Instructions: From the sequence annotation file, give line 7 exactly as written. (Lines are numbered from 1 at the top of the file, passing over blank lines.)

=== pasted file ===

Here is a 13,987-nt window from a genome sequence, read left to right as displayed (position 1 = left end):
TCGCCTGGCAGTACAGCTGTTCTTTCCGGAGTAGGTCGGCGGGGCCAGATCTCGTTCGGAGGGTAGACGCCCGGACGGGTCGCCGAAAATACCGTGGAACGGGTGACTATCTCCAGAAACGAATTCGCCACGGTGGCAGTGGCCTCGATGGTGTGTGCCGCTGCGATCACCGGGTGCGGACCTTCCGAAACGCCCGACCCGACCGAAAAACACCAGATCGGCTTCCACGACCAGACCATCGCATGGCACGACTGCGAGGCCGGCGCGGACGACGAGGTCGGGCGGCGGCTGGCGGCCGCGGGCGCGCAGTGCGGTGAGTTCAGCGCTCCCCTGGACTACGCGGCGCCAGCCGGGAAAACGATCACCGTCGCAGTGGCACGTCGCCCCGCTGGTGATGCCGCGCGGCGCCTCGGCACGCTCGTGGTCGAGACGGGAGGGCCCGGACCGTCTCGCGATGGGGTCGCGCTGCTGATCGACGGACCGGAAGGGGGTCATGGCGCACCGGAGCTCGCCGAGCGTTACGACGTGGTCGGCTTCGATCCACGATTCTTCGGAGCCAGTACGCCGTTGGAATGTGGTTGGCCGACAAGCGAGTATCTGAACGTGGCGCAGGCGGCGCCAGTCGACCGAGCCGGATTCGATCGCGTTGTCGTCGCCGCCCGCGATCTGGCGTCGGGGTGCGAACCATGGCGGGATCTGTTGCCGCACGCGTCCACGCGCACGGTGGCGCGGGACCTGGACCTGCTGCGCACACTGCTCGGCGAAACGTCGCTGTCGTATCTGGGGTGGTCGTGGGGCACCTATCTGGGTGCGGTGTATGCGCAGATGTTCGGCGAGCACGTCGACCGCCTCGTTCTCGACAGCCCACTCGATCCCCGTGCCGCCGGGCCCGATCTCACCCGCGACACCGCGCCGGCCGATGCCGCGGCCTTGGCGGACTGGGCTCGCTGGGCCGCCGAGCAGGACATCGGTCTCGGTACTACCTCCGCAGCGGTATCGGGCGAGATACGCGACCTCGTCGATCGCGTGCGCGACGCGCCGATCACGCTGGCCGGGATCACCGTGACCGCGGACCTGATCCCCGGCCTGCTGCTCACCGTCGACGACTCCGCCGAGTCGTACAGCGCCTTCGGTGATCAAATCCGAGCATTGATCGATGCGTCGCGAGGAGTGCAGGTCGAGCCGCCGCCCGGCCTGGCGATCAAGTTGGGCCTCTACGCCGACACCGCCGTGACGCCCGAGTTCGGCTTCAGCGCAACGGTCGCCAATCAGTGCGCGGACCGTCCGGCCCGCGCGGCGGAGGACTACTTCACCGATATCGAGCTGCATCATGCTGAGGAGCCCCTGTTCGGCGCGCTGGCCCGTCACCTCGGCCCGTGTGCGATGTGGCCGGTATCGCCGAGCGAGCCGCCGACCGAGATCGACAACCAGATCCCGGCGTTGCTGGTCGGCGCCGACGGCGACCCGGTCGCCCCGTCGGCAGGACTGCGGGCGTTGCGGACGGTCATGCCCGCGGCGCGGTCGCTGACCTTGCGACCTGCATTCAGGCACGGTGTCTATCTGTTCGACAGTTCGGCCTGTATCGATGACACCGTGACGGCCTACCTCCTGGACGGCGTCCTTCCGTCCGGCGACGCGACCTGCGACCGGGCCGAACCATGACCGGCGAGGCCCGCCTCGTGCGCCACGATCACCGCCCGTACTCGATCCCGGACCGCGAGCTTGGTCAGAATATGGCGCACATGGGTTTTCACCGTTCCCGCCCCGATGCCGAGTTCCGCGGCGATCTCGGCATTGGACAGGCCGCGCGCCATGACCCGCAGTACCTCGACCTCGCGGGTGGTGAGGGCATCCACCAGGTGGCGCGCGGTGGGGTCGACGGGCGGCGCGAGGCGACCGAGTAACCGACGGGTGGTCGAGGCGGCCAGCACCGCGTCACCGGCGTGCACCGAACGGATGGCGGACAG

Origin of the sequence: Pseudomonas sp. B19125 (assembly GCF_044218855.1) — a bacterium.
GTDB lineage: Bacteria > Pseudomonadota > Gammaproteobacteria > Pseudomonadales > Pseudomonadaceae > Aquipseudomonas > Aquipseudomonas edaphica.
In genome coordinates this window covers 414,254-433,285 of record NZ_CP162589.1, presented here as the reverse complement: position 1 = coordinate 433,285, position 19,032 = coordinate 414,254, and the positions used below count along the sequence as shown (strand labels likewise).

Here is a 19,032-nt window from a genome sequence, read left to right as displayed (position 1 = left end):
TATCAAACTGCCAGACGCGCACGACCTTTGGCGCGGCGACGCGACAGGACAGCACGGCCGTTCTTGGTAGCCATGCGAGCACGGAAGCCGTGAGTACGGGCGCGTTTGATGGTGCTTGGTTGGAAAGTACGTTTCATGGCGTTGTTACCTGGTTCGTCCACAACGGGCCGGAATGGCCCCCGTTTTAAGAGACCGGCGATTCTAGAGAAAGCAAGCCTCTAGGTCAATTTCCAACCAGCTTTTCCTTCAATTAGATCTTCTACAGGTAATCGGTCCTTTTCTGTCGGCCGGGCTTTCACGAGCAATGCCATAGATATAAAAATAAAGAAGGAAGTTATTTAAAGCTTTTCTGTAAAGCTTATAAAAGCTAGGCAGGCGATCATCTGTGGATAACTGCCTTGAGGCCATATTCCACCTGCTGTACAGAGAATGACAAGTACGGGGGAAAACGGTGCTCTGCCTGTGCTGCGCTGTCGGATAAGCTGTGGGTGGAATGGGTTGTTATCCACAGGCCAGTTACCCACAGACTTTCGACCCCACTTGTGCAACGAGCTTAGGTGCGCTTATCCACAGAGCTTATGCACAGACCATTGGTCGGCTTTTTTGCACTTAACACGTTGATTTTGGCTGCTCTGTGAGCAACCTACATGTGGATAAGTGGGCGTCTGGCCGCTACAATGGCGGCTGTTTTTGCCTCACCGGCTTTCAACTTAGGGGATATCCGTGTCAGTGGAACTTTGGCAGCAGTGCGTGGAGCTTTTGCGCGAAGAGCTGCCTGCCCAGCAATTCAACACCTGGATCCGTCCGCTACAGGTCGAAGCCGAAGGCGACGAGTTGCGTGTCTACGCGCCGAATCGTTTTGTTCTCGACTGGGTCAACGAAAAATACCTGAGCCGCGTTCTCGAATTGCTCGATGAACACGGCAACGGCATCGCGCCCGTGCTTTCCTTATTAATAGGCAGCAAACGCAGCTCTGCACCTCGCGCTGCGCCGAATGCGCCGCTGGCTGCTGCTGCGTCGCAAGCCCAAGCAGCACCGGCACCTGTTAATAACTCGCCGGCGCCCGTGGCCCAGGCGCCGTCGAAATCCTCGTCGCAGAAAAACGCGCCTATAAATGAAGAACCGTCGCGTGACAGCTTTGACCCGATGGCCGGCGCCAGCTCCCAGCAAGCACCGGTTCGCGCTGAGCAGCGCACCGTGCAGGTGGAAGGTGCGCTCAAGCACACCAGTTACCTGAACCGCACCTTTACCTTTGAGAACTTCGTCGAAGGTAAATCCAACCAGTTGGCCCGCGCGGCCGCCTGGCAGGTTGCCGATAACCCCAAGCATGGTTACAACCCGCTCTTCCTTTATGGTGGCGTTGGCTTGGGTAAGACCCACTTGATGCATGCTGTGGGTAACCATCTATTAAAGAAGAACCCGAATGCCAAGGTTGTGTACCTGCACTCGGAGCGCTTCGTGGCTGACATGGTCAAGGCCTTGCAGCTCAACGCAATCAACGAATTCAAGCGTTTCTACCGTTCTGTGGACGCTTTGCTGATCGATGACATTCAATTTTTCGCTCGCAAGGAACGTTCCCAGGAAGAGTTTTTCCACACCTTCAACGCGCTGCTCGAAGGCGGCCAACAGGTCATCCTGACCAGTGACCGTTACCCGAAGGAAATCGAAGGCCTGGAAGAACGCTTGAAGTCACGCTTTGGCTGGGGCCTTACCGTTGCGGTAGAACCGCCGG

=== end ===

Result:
TATCAAACTGCCAGACGCGCACGACCTTTGGCGCGGCGACGCGACAGGACAGCACGGCCGTTCTTGGTAGCCATGCGAGCACGGAAGCCGTGAGTACGGGCGCGTTTGATGGTGCTTGGTTGGAAAGTACGTTTCATGGCGTTGTTACCTGGTTCGTCCACAACGGGCCGGAATGGCCCCCGTTTTAAGAGACCGGCGATTCTAGAGAAAGCAAGCCTCTAGGTCAATTTCCAACCAGCTTTTCCTTCAATTAGATCTTCTACAGGTAATCGGTCCTTTTCTGTCGGCCGGGCTTTCACGAGCAATGCCATAGATATAAAAATAAAGAAGGAAGTTATTTAAAGCTTTTCTGTAAAGCTTATAAAAGCTAGGCAGGCGATCATCTGTGGATAACTGCCTTGAGGCCATATTCCACCTGCTGTACAGAGAATGACAAGTACGGGGGAAAACGGTGCTCTGCCTGTGCTGCGCTGTCGGATAAGCTGTGGGTGGAATGGGTTGTTATCCACAGGCCAGTTACCCACAGACTTTCGACCCCACTTGTGCAACGAGCTTAGGTGCGCTTATCCACAGAGCTTATGCACAGACCATTGGTCGGCTTTTTTGCACTTAACACGTTGATTTTGGCTGCTCTGTGAGCAACCTACATGTGGATAAGTGGGCGTCTGGCCGCTACAATGGCGGCTGTTTTTGCCTCACCGGCTTTCAACTTAGGGGATATCCGTGTCAGTGGAACTTTGGCAGCAGTGCGTGGAGCTTTTGCGCGAAGAGCTGCCTGCCCAGCAATTCAACACCTGGATCCGTCCGCTACAGGTCGAAGCCGAAGGCGACGAGTTGCGTGTCTACGCGCCGAATCGTTTTGTTCTCGACTGGGTCAACGAAAAATACCTGAGCCGCGTTCTCGAATTGCTCGATGAACACGGCAACGGCATCGCGCCCGTGCTTTCCTTATTAATAGGCAGCAAACGCAGCTCTGCACCTCGCGCTGCGCCGAATGCGCCGCTGGCTGCTGCTGCGTCGCAAGCCCAAGCAGCACCGGCACCTGTTAATAACTCGCCGGCGCCCGTGGCCCAGGCGCCGTCGAAATCCTCGTCGCAGAAAAACGCGCCTATAAATGAAGAACCGTCGCGTGACAGCTTTGACCCGATGGCCGGCGCCAGCTCCCAGCAAGCACCGGTTCGCGCTGAGCAGCGCACCGTGCAGGTGGAAGGTGCGCTCAAGCACACCAGTTACCTGAACCGCACCTTTACCTTTGAGAACTTCGTCGAAGGTAAATCCAACCAGTTGGCCCGCGCGGCCGCCTGGCAGGTTGCCGATAACCCCAAGCATGGTTACAACCCGCTCTTCCTTTATGGTGGCGTTGGCTTGGGTAAGACCCACTTGATGCATGCTGTGGGTAACCATCTATTAAAGAAGAACCCGAATGCCAAGGTTGTGTACCTGCACTCGGAGCGCTTCGTGGCTGACATGGTCAAGGCCTTGCAGCTCAACGCAATCAACGAATTCAAGCGTTTCTACCGTTCTGTGGACGCTTTGCTGATCGATGACATTCAATTTTTCGCTCGCAAGGAACGTTCCCAGGAAGAGTTTTTCCACACCTTCAACGCGCTGCTCGAAGGCGGCCAACAGGTCATCCTGACCAGTGACCGTTACCCGAAGGAAATCGAAGGCCTGGAAGAACGCTTGAAGTCACGCTTTGGCTGGGGCCTTACCGTTGCGGTAGAACCGCCGG